Nepal’s transition to peace needs justice
At International Alert, as a global peacebuilding organisation, we often point to Nepal alongside South Africa or Northern Ireland as a country working through a peace process successfully, proving that peace can be writ large.
Of course, all three countries are still beset by troubles and the peace is far from perfect. In Northern Ireland, for example, today Brexit threatens the peace agreement, while in South Africa entrenched economic apartheid persists. But the guns have fallen silent, and stayed silent. Given that globally, half of all peace deals fall apart within 5 years, that is quite an achievement.
Recently, International Alert and our partner Forum for Women, Law and Development (FWLD) held a meeting in Nepalganj for victims to meet with the local service providers – local government, district administration, the hospitals, businesses and social services. The aim was to get practical help at the local level, while still pushing for a national solution.
And the scars of war, still unresolved, were still fresh: One man told us how on 8 July 2001, the Maoists cut off his leg, suspecting him of being an informer. Six times he has approached the government offices seeking medical support, but no-one listened to him.
The man sitting next to him told us that his leg was cut off the very next day on 9 July 2001: “My house was destroyed and I was tortured by the Maoists. I get interim relief but not adequate compensation. I registered my case with the Truth and Reconciliation Commission and so want to know what is going to happen next.” He wears an artificial leg, but has to treat himself.
12 years later, justice is a mirage, Sewa Bhattarai
Justice in transition, David Seddon
Calmly, patiently, a woman spoke up for all those waiting for men who have disappeared, calling simply for the truth, another for a lost son, another for a missing father. A woman said she was blindfolded and raped by security forces in the barracks. Severely traumatised and suffering from serious uterus problems to this day, she needs medical support and psychosocial counselling. But like too many others, she is left without support and justice.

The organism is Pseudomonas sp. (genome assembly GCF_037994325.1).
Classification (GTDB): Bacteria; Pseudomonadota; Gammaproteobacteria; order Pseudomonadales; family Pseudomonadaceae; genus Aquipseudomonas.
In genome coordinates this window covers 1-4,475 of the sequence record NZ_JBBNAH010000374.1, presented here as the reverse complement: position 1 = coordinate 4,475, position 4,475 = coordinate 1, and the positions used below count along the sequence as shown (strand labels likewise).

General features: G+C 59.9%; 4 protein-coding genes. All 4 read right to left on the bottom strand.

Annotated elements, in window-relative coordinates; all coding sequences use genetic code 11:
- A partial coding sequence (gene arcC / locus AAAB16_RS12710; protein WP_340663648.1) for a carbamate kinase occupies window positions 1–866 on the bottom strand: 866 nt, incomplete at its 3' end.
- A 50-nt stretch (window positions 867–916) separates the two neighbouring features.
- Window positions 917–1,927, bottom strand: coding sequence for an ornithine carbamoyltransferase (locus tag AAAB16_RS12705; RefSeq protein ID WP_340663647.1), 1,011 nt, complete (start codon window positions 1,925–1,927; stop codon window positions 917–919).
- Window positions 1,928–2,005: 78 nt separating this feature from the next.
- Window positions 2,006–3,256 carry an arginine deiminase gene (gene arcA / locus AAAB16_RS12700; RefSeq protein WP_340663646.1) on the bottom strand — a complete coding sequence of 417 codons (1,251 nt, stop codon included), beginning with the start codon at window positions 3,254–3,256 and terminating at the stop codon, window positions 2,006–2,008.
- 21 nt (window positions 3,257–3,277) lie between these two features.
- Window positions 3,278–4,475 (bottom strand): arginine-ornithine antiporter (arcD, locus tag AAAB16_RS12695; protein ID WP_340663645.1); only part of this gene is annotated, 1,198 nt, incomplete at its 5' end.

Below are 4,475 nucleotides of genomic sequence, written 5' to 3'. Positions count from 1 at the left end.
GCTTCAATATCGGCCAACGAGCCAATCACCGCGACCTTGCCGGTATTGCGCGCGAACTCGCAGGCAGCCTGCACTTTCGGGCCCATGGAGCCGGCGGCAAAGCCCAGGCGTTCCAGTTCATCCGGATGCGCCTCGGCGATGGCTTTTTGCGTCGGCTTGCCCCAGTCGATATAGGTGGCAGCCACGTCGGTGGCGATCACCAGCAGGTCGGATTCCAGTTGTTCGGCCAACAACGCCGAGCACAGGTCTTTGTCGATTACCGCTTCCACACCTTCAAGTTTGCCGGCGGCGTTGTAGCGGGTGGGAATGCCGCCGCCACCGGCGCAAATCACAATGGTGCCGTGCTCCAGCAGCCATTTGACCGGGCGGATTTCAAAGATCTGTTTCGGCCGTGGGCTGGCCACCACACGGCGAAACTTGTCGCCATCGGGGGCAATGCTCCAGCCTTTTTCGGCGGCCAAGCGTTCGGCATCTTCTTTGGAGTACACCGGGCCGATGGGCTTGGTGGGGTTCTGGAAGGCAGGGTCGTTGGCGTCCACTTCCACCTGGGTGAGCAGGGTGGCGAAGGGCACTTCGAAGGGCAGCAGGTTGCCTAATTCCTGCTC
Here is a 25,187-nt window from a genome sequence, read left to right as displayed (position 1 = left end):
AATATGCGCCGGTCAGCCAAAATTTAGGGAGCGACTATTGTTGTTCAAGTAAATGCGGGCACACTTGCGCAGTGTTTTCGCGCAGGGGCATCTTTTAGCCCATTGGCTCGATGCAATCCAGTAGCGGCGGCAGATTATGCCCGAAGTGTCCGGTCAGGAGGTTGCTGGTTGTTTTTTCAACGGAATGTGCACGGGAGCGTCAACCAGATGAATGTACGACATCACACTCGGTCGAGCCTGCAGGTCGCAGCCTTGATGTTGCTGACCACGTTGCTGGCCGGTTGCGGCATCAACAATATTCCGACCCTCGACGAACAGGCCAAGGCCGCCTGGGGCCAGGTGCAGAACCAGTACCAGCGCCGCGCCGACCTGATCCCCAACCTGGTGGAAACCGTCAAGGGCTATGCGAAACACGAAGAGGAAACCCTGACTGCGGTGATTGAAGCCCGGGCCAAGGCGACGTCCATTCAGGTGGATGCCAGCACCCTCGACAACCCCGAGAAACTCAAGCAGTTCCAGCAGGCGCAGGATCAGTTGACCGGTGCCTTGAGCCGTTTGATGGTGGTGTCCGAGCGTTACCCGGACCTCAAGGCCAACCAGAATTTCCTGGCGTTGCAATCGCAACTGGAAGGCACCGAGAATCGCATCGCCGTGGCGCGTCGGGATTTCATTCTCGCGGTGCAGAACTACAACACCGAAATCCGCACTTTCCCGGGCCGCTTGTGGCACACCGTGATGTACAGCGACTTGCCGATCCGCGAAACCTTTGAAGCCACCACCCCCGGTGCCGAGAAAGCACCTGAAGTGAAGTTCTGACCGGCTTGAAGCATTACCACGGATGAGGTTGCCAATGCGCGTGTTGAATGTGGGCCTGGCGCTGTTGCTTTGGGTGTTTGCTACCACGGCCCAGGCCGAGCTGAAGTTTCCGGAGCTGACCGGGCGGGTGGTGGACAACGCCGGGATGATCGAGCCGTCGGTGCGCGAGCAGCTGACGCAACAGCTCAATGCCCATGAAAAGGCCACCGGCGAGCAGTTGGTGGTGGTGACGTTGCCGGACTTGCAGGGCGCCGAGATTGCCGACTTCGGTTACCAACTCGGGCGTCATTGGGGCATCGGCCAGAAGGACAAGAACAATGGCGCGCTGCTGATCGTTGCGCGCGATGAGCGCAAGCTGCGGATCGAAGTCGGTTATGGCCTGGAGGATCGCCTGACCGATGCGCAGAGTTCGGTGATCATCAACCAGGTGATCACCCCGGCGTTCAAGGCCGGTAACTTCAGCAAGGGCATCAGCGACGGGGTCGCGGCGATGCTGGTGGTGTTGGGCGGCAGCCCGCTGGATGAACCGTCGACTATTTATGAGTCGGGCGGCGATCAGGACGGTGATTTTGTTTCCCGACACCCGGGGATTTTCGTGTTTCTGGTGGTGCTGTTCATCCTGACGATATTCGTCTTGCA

These victims and their families are struggling to be heard by the Truth and Reconciliation Commission, and the Commission of Investigation on Enforced Disappeared Persons (CIEDP), the two bodies in charge of pushing forward transitional justice in Nepal. Both have so far failed to deliver, despite having registered 63,000 complaints. This week, the four-year tenure of both transitional justice commissions were extended, and new Commissioners will be appointed.
The victims of sexual assault, rape and torture, for example, have not received any support – no recognition that they are victims, no interim relief, no compensation. That is deeply demoralising for the victims and International Alert has been calling on the Nepal government to support a gender responsive transitional justice process.
Read also: No country for women, Shreejana Shrestha
These initiatives desperately need substantial funds with matching political will to ensure progress. The wounds of war cannot be left to fester and must be proactively addressed. If the Nepal government seems lacklustre to prioritise these issues, the victims’ groups are full of gritty determination. People are more than ready to mobilise to find the truth, support victims to receive compensation and find new work or to mourn their loved, lost ones. To be more effective, the civil societies and victim groups must come under one common platform to take the transitional justice advocacy ahead.
Just not justice, Om Astha Rai
Rocky transition to justice, Editorial
Nepal still has an opportunity to move forward the transitional justice process constructively in the coming months and to address truth, justice and reparation for victims. But this work needs the Government of Nepal to step up, and it needs donors to commit. If we want peace to last (and who does not?) then it needs long term, patient investment.
Which is why the long time frame of the US Global Fragility and Violence Reduction Act is so vital. The bi-partisan Act was passed overwhelmingly through the House of Representatives on 28 November. If it passes the Senate, it commits the US Government to invest in 10 countries (five already at war, five fragile) over 10 years, with coordination across all government departments from USAID to the military.
Too often, governments lose interest in countries once the crises are past. NGOs are left with one or two-year projects sputtering to an end and no donors in sight to continue investing in building everyday peace. But that is to ignore the evidence and misread the public.
State of impunity, Editorial
Justice delayed, justice denied, Editorial
Evidence shows that peacebuilding is effective, and also cost-effective. Every $1 spent on peacebuilding saves $16 in the costs of war, according to the Institute for Economics and Peace. A 2018 global poll undertaken by International Alert with the British Council found the public strongly favour ‘dealing with the reasons why people fight in the first place’ and ‘supporting societies to deal with conflict peacefully’, as effective means of creating long-term peace.
So in 2019, the community of peacebuilding organisations will be pushing for the US Act to be passed into law, for other governments to adopt the approach, and for concrete progress for victims in Nepal as another building block of lasting peace.
Harriet Lamb, CEO of International Alert and Rabina Shrestha, Manager of International Alert Nepal